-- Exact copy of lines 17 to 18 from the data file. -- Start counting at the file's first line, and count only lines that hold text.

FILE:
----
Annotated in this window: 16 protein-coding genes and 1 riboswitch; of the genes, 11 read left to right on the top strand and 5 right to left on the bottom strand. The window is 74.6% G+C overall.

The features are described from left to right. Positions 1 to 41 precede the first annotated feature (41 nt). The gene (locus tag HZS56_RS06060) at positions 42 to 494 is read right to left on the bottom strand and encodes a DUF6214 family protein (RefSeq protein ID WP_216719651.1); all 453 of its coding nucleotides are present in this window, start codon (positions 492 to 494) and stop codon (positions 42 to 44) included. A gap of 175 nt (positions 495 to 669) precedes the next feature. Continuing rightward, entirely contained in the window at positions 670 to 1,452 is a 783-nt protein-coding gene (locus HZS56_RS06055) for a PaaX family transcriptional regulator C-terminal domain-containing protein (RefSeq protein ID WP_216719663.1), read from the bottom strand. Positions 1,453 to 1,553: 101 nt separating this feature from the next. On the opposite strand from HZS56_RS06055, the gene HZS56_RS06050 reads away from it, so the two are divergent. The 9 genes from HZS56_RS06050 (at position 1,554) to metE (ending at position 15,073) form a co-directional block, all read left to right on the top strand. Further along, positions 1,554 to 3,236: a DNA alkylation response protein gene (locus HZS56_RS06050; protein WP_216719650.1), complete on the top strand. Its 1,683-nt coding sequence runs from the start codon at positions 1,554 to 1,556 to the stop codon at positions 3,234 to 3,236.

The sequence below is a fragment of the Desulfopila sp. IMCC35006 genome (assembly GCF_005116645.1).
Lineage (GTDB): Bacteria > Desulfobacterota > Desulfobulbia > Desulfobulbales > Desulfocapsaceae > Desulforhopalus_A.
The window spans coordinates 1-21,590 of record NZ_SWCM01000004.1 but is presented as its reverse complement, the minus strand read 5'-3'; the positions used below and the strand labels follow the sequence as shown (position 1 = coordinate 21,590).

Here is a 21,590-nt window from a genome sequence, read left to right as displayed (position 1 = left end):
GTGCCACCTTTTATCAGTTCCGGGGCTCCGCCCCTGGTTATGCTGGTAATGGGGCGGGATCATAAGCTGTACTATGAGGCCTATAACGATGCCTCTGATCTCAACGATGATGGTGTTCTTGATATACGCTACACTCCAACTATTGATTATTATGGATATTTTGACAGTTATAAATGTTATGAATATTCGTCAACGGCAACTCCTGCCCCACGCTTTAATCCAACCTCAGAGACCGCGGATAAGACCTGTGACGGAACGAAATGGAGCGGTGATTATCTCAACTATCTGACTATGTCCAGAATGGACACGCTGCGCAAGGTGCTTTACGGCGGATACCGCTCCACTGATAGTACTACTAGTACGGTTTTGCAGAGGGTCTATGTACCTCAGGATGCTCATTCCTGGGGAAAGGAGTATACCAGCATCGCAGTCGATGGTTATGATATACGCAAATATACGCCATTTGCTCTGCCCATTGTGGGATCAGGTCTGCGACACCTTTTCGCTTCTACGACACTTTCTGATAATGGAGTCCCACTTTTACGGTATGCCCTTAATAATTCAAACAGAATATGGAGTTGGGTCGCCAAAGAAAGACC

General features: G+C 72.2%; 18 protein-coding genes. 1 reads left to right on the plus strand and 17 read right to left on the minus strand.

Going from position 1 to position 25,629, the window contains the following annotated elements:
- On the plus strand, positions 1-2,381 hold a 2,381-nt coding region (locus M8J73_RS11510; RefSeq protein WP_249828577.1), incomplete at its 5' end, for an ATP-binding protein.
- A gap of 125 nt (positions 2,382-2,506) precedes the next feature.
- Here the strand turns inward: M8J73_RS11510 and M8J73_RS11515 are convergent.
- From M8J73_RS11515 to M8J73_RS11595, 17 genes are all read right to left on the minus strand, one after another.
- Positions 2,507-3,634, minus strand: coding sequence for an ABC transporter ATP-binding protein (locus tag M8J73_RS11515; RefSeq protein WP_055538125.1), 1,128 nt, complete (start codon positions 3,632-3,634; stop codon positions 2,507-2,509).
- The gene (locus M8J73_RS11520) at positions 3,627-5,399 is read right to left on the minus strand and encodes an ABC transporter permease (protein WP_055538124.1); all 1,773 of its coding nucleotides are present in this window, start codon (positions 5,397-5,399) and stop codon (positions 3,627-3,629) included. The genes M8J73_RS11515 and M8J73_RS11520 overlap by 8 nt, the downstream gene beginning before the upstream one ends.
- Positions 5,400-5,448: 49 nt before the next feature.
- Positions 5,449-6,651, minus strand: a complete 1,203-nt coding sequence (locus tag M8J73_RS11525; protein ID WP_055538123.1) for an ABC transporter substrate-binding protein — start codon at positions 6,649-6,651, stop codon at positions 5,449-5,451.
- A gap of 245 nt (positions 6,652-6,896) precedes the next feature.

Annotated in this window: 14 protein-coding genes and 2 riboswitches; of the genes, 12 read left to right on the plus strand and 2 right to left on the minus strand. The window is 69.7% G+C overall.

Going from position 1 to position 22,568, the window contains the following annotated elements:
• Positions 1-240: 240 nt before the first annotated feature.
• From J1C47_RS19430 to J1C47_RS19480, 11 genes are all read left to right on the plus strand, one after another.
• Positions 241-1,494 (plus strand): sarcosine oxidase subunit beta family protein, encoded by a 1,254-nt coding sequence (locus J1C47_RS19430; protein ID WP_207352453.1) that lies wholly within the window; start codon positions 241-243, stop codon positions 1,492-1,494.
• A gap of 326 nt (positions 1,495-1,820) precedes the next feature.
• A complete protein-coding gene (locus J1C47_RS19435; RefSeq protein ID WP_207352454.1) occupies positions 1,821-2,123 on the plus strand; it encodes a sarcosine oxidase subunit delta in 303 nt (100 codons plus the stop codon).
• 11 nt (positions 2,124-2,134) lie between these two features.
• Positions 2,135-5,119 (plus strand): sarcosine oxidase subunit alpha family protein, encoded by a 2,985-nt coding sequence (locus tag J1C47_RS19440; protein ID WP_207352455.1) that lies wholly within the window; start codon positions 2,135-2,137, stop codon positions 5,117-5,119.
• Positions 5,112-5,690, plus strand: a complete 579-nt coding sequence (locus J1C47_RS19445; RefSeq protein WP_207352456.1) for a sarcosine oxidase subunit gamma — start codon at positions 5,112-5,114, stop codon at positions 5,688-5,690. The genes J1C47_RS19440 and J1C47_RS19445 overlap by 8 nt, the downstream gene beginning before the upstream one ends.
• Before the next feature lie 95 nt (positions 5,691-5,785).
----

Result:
- Positions 5,449-6,651, minus strand: a complete 1,203-nt coding sequence (locus tag M8J73_RS11525; protein ID WP_055538123.1) for an ABC transporter substrate-binding protein — start codon at positions 6,649-6,651, stop codon at positions 5,449-5,451.
- A gap of 245 nt (positions 6,652-6,896) precedes the next feature.